As Thomas Watson Jr., second president of IBM, said in a 1973 lecture, “Good design is good business.” Business requires infrastructure to run, and designers have historically been called on to build the means to move people and generate value. Today’s designers are building digital infrastructure to promote commerce and social activity in an increasingly internet-connected world.
Good designers never work in isolation; instead, they draw upon the work of their peers and predecessors, gathering feedback and gaining critical insights from the vast network of academics and professionals contributing to the information systems discipline.
The Association for Information Systems honored two Fox School faculty with awards during the association’s annual International Conference on Information Systems (ICIS). Held this year in Austin, Texas from Dec. 12-15, hundreds of information system researchers and practitioners attended from around the world to foster community and recognize the achievements of its members. Recipients of awards have made significant contributions to the teaching, research, service, design and community of the information systems discipline.
Munir Mandviwalla, professor of Management Information Systems (MIS) and executive director of the Institute for Business and Information Technology (IBIT) and Taha Havakhor, assistant professor of MIS, both took home awards.
Mandviwalla received the Association for Information Systems (AIS) Technology Challenge Award for his work in community building for information systems academics and practitioners, to develop an online forum to communicate and network during the pandemic.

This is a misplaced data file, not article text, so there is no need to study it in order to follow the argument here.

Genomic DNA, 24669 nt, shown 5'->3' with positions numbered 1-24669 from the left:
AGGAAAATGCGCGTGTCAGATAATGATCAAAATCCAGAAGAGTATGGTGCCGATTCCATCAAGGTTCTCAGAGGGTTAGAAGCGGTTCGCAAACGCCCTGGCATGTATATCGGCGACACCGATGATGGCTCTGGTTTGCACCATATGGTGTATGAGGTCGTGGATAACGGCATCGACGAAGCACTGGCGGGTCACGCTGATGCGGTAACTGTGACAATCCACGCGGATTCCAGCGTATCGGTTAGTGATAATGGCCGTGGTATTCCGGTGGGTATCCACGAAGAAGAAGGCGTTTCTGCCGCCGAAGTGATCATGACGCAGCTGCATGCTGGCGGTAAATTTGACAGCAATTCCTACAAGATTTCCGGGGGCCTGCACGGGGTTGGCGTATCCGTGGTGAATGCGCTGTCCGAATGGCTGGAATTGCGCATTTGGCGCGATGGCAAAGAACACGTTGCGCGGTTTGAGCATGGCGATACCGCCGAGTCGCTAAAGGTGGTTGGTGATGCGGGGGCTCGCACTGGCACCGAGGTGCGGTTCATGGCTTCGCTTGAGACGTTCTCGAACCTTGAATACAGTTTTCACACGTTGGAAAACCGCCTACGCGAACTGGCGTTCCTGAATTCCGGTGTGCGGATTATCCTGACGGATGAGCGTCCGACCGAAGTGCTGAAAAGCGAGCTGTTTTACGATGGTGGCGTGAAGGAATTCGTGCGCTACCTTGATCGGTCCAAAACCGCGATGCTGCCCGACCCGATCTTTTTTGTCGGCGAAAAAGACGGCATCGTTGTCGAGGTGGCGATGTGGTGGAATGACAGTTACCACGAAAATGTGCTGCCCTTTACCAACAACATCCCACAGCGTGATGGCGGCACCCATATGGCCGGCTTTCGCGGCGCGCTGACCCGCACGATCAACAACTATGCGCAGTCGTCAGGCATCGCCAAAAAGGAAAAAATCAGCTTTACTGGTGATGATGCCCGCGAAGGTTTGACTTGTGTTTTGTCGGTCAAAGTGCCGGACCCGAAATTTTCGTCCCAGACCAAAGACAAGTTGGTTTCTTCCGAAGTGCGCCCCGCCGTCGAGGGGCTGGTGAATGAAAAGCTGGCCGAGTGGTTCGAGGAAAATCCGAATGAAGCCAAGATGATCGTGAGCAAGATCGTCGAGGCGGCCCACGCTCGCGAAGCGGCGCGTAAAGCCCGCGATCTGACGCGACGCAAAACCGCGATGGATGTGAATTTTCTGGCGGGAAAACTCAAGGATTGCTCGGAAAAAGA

“We got together at the beginning of the pandemic and brainstormed what we could do to help the IS (information systems) community,” says Mandviwalla. “We created a forum and kept it going with interesting content that would help them with teaching, research and sharing ideas. It became a thriving community.”
Havakhor won the AIS Early Career Award, which recognizes emerging individuals who have already contributed, through teaching and research, significant value to the information systems field. Havakhor researches the transformative value of digital strategies on business and society, teaching coding and software development to Fox students.
“Students are becoming innovators,” says Havakhor. “They need the formal education that allows them to become that.”
“When you’re engaging with a client without formal training in design, you have to guess what their needs are,” says Mandviwalla. “People who can do UX (user experience) design have a much better intuition for what people need.”
In their work, Havakhor and Mandviwalla challenge students to think critically about the impacts of information technologies as they learn the technical aspects of coding and software development. Critical thinking, according to Mandviwalla, is an essential skill to develop while becoming a professional designer because it requires practitioners to combine intuition with technical expertise.
Being able to anticipate these needs requires knowledge and experience. Havakhor has recognized an eagerness amongst his students to develop their skills and apply them to real-world solutions.
“I believe it’s a positive shift,” says Havakhor. “We want students to think with digital tools, to innovate with digital tools. During the pandemic, IBIT helped small businesses in the Philadelphia region shift to e-commerce, and the drivers of those efforts were our students.”
As the founding chair of Temple’s MIS department, Mandviwalla directly contributed over the last two decades to the ongoing development of this discipline, while Havakhor’s award acknowledges that he has made a significant impact within the first five years of earning his PhD.
“My goal moving forward is to be question-driven with the work that I do,” says Havakhor. “The questions about the nature of technology have changed, and I hope to similarly shift and respond to some of these new but pressing questions.”